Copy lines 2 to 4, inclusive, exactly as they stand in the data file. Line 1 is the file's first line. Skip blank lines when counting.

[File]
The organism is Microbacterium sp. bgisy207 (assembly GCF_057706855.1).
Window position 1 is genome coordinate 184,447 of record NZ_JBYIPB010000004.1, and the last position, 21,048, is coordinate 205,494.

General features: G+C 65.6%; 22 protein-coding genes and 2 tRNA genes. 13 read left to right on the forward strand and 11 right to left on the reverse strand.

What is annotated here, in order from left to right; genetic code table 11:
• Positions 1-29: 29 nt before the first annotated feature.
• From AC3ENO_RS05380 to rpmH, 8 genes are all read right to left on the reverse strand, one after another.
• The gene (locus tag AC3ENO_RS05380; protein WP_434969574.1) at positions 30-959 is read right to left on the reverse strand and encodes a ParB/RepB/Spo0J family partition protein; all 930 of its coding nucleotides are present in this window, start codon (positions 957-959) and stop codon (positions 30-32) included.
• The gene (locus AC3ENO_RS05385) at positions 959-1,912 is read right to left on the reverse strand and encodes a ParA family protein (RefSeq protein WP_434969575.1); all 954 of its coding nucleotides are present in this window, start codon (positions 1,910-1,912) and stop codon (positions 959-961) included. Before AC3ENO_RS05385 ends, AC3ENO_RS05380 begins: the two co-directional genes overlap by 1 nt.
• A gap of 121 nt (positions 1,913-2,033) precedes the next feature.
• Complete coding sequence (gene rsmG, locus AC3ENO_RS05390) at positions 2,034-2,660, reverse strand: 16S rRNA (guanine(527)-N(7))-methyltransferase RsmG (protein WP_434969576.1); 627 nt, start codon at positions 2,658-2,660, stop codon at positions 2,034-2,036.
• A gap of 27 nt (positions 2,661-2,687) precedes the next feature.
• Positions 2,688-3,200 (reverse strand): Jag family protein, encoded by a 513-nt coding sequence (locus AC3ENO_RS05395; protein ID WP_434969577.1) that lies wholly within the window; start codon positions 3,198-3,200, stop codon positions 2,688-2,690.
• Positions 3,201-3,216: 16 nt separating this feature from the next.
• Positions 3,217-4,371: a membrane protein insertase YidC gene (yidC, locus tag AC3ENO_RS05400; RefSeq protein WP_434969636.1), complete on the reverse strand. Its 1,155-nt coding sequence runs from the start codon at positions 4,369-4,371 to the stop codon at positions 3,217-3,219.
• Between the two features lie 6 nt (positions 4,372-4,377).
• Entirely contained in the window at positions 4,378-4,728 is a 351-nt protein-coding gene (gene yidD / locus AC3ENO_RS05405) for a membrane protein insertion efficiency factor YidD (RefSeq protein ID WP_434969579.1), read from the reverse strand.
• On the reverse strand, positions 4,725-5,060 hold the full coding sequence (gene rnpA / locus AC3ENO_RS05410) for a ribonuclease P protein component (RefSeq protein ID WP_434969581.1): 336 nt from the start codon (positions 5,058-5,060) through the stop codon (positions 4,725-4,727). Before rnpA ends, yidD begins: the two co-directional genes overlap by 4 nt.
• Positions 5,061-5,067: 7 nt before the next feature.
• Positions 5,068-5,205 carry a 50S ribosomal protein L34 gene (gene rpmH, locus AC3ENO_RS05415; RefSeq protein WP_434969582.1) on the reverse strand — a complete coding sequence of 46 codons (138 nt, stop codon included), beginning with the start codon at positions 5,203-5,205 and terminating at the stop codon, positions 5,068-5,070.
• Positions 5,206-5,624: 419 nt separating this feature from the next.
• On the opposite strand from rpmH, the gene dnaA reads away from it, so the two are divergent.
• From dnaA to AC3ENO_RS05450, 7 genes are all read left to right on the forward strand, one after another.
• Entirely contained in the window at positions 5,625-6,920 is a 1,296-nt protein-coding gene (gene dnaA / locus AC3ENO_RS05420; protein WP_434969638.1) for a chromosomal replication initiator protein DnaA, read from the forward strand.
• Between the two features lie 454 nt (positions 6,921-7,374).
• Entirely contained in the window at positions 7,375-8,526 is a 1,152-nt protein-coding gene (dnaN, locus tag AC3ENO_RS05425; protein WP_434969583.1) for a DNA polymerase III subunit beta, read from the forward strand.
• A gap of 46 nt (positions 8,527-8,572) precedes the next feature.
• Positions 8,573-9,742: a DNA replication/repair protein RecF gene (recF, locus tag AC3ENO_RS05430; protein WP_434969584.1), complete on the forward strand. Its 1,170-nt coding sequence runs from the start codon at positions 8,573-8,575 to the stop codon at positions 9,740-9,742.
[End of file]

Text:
Window position 1 is genome coordinate 184,447 of record NZ_JBYIPB010000004.1, and the last position, 21,048, is coordinate 205,494.

General features: G+C 65.6%; 22 protein-coding genes and 2 tRNA genes. 13 read left to right on the forward strand and 11 right to left on the reverse strand.

What is annotated here, in order from left to right; genetic code table 11: